Game-Based Learning: Current Research in Games for Health, a Focus on Biofeedback Video Games as Treatment for AD/HD

Game-Based Learning: Current Research in Games for Health, a Focus on Biofeedback Video Games as Treatment for AD/HD

Krestina L. Amon (The University of Sydney, Australia) and Andrew J. Campbell (The University of Sydney, Australia)
DOI: 10.4018/978-1-60960-495-0.ch028
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Abstract

Whilst biofeedback video games are still new to AD/HD treatment options, this Chapter demonstrates that with children growing up in a technologically advanced world, it is not surprising that the prospect of learning relaxation skills to clear the mind, and calm anxiety or frustration, and receive treatment through a video game would increase a child’s interest and cooperate with biofeedback treatment.
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Introduction

Computer and video games provide players with a medium that engages and, in some instances, cognitively immerses them for certain periods of time. By balancing numerous game components including game narrative, character traits, obstacles and challenges, game rewards, competition and collaboration with other human gamers. Video games draw out powerful emotional reactions in their players. These emotions include wonder and elation, power, fear, aggression, and joy (Squire, n.d.). Research studies conducted on computer and video games are increasing in number. Malone (1981) and Bekhtina (2002, cited in Cole & Griffiths, 2007) suggests that the basic motivations for playing video games are curiosity and interest, mastery and control, challenge, cognitive stimulation, as well as indulgence in fantasy and enjoyment of attending to life in a virtual world.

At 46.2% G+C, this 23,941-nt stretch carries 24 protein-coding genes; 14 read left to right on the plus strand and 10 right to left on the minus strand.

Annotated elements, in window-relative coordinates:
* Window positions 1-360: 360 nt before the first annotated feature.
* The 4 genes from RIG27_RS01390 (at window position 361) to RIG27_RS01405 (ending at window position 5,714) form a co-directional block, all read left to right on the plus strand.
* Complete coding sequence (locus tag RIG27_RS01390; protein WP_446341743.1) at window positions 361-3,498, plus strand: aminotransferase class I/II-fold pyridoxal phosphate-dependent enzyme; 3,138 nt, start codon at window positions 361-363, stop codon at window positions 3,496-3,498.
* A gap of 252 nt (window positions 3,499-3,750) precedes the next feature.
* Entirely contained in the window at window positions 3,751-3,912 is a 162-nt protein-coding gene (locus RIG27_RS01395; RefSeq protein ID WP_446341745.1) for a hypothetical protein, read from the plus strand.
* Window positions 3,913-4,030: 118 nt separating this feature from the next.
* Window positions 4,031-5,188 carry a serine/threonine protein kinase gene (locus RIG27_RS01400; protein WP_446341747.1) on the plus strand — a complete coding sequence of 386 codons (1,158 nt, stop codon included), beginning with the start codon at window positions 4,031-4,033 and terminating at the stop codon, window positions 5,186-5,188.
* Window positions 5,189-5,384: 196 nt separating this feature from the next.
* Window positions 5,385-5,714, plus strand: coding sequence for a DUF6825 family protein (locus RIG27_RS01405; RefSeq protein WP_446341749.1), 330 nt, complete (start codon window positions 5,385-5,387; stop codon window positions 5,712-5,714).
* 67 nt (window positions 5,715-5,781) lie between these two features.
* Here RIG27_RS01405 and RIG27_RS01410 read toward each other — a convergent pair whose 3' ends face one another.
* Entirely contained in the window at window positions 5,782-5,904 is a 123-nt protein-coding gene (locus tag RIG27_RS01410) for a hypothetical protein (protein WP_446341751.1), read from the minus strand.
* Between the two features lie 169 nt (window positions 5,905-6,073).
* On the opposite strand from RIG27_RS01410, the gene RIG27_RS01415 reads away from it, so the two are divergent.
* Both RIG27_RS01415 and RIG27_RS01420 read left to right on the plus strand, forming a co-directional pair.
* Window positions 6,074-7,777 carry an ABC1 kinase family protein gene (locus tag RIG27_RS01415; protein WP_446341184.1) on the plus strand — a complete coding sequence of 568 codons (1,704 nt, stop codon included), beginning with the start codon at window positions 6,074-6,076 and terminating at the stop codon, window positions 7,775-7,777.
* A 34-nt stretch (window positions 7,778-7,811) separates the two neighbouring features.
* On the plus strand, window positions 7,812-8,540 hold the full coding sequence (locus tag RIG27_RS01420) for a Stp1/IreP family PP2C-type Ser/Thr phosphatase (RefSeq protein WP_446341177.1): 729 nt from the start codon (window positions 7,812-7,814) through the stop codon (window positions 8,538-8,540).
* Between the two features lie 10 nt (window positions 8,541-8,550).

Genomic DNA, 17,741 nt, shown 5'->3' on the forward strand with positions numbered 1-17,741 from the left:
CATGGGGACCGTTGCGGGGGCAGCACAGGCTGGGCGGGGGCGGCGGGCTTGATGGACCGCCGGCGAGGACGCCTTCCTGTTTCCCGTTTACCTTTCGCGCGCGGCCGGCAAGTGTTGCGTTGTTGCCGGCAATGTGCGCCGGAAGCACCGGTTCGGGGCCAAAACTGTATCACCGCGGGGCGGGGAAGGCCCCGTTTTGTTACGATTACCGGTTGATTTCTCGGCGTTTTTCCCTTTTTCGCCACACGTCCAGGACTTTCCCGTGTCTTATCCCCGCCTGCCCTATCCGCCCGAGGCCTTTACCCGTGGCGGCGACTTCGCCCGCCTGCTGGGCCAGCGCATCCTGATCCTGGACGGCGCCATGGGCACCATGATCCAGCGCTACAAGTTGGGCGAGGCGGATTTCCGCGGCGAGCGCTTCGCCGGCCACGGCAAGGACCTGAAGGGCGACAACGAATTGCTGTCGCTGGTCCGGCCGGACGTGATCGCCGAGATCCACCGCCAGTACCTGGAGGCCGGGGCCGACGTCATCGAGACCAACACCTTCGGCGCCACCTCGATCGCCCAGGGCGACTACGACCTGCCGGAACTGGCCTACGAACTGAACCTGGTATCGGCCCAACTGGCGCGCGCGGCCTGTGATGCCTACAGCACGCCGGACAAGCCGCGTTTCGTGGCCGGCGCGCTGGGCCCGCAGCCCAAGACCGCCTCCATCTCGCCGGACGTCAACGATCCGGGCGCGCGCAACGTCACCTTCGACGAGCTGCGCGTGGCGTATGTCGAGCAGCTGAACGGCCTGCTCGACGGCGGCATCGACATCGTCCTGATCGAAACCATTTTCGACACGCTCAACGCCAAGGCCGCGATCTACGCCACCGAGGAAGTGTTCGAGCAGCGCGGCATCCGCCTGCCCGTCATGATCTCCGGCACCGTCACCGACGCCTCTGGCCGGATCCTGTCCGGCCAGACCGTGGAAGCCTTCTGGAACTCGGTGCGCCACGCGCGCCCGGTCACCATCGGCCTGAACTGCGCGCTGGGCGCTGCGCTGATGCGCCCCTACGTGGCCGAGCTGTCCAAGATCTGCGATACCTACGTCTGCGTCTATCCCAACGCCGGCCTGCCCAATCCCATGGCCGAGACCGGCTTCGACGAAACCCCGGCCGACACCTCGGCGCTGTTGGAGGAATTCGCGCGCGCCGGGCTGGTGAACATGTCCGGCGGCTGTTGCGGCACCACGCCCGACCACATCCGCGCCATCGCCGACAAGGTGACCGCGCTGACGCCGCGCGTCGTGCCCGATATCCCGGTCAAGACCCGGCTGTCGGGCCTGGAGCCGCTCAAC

More recently, research has investigated the different ‘affective’ avenues video games can manipulate. As an entertainment source, video games have been produced that guide the player to focus, relax, be challenged, and become immersed in another world. As an education tool, video games have been shown to teach a range of technical and cognitive skills in increasing perception and stimulation, problem solving, strategic thinking and assessment, organising and discovering answers (Subrahmanyam, Greenfield, Kraut, & Gross, 2001; Wan Rozali, Hamid, & Sabri, 2007). Over the years, video games have evolved from basic sources of entertainment into a completely new level of fun, socialising, and education using advanced technology – which are frequently referred to as, serious games.

Serious games are associated with games which aim to achieve something more than just entertainment. Game-based learning deals with applications with defined learning outcomes and include the teaching, training, and informing features of education (Susi, Johannesson, & Backlund; 2007). Serious games are “…about leveraging the power of computer games to captivate and engage end-users for a specific purpose, such as to develop new knowledge and skills” (Corti, 2006, p.1; cited in Susi, Johannesson, & Backlund; 2007).